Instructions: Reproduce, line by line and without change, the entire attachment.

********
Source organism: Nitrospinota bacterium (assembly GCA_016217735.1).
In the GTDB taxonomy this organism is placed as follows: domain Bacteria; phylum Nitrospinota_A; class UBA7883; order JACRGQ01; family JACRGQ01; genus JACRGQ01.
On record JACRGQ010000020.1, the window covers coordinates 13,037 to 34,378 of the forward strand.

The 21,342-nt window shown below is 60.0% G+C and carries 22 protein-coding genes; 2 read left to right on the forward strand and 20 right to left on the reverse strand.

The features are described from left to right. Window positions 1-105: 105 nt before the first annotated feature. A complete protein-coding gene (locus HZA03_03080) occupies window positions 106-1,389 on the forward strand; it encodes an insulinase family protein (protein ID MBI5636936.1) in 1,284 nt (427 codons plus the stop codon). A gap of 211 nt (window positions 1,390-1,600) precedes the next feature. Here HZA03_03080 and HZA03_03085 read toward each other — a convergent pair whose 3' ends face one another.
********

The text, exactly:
Source organism: Nitrospinota bacterium (assembly GCA_016217735.1).
In the GTDB taxonomy this organism is placed as follows: domain Bacteria; phylum Nitrospinota_A; class UBA7883; order JACRGQ01; family JACRGQ01; genus JACRGQ01.
On record JACRGQ010000020.1, the window covers coordinates 13,037 to 34,378 of the forward strand.

The 21,342-nt window shown below is 60.0% G+C and carries 22 protein-coding genes; 2 read left to right on the forward strand and 20 right to left on the reverse strand.

The features are described from left to right. Window positions 1-105: 105 nt before the first annotated feature. A complete protein-coding gene (locus HZA03_03080) occupies window positions 106-1,389 on the forward strand; it encodes an insulinase family protein (protein ID MBI5636936.1) in 1,284 nt (427 codons plus the stop codon). A gap of 211 nt (window positions 1,390-1,600) precedes the next feature. Here HZA03_03080 and HZA03_03085 read toward each other — a convergent pair whose 3' ends face one another.